Saturday, August 17, 2019

City of Shadows: Ariana Franklin


City of Shadows is set mostly in Berlin, starting in 1922 and then picks up the story again in 1932. I find Germany in the years between World War I and World War II  a depressing place to read about, and this book doesn't gloss over any of the horrors of that time, but I learned a lot and the story was told beautifully.

From the book description on my trade paperback editon:
A cultured city scarred by war. . . . An eastern émigré with scars and secrets of her own. . . . A young woman claiming to be a Russian grand duchess. . . . A brazen killer, as vicious as he is clever. . . . A detective driven by decency and the desire for justice.
. . . A nightmare political movement steadily gaining power. . . .
This is 1922 Berlin.
One of the troubled city's growing number of refugees, Esther Solomonova survives by working as secretary to the charming, unscrupulous cabaret owner "Prince" Nick, and she's being drawn against her will into his scheme to pass a young asylum patient off as Anastasia, the last surviving heir to the murdered czar of all Russia.


Esther Solomonova and Nicholai Potrovskov are both Russian émigrés in Berlin. The difference is Prince Nick is rich and Esther is very poor and a Jew. Thus Esther does not want to give up her secretarial job working for Nick, even if his dealings are illegal and immoral.  Their connection to Anna Anderson, who says she is Anastasia, brings them to the attention of a murderer who has been hunting her for years. Enter Inspector Schmidt when the murderer makes a violent attack on one of Nick's clubs. Esther and Schmidt are immediately attracted to each other but they are from two different worlds, and the Inspector is married.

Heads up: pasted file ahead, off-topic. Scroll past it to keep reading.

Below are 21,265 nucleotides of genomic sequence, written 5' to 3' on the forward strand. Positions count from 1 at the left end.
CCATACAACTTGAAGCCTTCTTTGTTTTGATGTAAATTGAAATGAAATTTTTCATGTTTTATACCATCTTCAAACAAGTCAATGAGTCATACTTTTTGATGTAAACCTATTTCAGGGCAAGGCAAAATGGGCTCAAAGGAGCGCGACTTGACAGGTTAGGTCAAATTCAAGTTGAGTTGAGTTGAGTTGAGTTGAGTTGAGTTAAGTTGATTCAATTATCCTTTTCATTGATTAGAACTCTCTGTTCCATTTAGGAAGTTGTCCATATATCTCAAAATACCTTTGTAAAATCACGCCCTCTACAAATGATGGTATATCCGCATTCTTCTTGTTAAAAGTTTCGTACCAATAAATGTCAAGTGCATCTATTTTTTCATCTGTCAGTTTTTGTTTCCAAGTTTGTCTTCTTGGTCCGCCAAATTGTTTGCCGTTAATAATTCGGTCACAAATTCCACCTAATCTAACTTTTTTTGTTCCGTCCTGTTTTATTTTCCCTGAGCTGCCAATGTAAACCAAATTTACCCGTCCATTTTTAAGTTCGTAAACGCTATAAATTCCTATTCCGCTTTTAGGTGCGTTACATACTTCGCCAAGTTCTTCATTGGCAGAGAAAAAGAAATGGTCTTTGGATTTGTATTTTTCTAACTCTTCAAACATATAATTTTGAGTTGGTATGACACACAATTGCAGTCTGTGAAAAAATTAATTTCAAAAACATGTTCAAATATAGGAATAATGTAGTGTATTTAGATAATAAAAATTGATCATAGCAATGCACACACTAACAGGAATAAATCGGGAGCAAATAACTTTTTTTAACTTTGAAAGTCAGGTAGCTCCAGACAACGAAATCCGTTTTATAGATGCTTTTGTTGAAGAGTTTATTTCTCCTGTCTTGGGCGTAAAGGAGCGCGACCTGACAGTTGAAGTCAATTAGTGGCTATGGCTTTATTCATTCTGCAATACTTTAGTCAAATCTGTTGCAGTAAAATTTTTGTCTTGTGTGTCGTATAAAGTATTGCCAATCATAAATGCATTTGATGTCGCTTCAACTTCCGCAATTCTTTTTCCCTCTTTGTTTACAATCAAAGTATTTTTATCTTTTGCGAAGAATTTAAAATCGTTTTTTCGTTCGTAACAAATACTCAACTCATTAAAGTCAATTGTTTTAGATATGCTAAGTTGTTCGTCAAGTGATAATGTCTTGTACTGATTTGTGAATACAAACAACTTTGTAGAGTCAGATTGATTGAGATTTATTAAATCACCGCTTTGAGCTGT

I liked so many things about this book:

  • The author's writing is very good, convincing. She writes about serious subjects, but with humor.
  • The characters are vividly portrayed and feel real, including secondary characters who recur throughout the story. And we see how each of them is affected as Hitler gains more and more power.
  • Along with an interesting story, we get a picture of what it was like to live in Germany in the years after World War I, with inflation getting worse and worse. Even Inspector Schmidt and his wife cannot afford adequate food.
  • There is an unexpected twist at the end of the book which makes you go back and rethink much of what happened. 
  • I liked the use of real people as characters in the book. None of them have large roles, but it put some of the story in context for me.

Ariana Franklin was the pen name of British writer Diana Norman.  In addition to writing historical novels under her real name, she also wrote the Mistress of the Art of Death series, featuring Adelia Aguilar, a forensic specialist in the twelfth century.


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Publisher:   Harper, 2007 (orig. pub. 2006)
Length:       419 pages
Format:      Trade Paperback
Setting:      Berlin, Germany
Genre:        Historical Mystery
Source:      I purchased my copy.


12 comments:

  1. I have to admit, Tracy, I'm a lot more familiar with her Adelia Aguilar novels, so I was really interested to see what you thought of this one. She did write very well, and I can see how this would draw you in. I'm glad you enjoyed it, and I can believe that she conveyed the era well; she had that gift, in my opinion.